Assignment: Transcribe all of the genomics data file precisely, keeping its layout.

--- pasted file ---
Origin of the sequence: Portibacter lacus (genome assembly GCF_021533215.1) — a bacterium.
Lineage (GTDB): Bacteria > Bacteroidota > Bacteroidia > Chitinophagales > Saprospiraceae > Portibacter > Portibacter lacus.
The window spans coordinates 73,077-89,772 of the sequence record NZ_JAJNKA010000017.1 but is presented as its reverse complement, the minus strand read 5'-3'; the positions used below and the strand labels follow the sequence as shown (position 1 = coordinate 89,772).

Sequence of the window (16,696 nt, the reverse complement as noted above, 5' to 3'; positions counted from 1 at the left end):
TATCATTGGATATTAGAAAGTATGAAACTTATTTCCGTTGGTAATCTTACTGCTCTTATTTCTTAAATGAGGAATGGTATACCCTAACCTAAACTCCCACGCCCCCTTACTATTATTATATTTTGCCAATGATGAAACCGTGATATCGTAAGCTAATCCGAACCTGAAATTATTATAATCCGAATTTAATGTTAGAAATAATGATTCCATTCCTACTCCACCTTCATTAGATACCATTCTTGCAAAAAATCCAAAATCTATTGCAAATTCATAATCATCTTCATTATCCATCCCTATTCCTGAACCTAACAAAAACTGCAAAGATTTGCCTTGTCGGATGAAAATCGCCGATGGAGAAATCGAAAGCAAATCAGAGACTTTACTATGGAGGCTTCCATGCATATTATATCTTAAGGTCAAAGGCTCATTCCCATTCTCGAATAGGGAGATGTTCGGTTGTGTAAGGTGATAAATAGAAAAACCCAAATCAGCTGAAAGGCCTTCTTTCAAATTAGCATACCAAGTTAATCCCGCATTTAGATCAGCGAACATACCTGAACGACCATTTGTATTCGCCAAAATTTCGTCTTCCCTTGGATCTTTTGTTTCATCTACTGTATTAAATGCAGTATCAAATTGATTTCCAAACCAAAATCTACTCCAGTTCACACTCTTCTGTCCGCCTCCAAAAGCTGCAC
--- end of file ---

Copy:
Origin of the sequence: Portibacter lacus (genome assembly GCF_021533215.1) — a bacterium.
Lineage (GTDB): Bacteria > Bacteroidota > Bacteroidia > Chitinophagales > Saprospiraceae > Portibacter > Portibacter lacus.
The window spans coordinates 73,077-89,772 of the sequence record NZ_JAJNKA010000017.1 but is presented as its reverse complement, the minus strand read 5'-3'; the positions used below and the strand labels follow the sequence as shown (position 1 = coordinate 89,772).

Sequence of the window (16,696 nt, the reverse complement as noted above, 5' to 3'; positions counted from 1 at the left end):
TATCATTGGATATTAGAAAGTATGAAACTTATTTCCGTTGGTAATCTTACTGCTCTTATTTCTTAAATGAGGAATGGTATACCCTAACCTAAACTCCCACGCCCCCTTACTATTATTATATTTTGCCAATGATGAAACCGTGATATCGTAAGCTAATCCGAACCTGAAATTATTATAATCCGAATTTAATGTTAGAAATAATGATTCCATTCCTACTCCACCTTCATTAGATACCATTCTTGCAAAAAATCCAAAATCTATTGCAAATTCATAATCATCTTCATTATCCATCCCTATTCCTGAACCTAACAAAAACTGCAAAGATTTGCCTTGTCGGATGAAAATCGCCGATGGAGAAATCGAAAGCAAATCAGAGACTTTACTATGGAGGCTTCCATGCATATTATATCTTAAGGTCAAAGGCTCATTCCCATTCTCGAATAGGGAGATGTTCGGTTGTGTAAGGTGATAAATAGAAAAACCCAAATCAGCTGAAAGGCCTTCTTTCAAATTAGCATACCAAGTTAATCCCGCATTTAGATCAGCGAACATACCTGAACGACCATTTGTATTCGCCAAAATTTCGTCTTCCCTTGGATCTTTTGTTTCATCTACTGTATTAAATGCAGTATCAAATTGATTTCCAAACCAAAATCTACTCCAGTTCACACTCTTCTGTCCGCCTCCAAAAGCTGCAC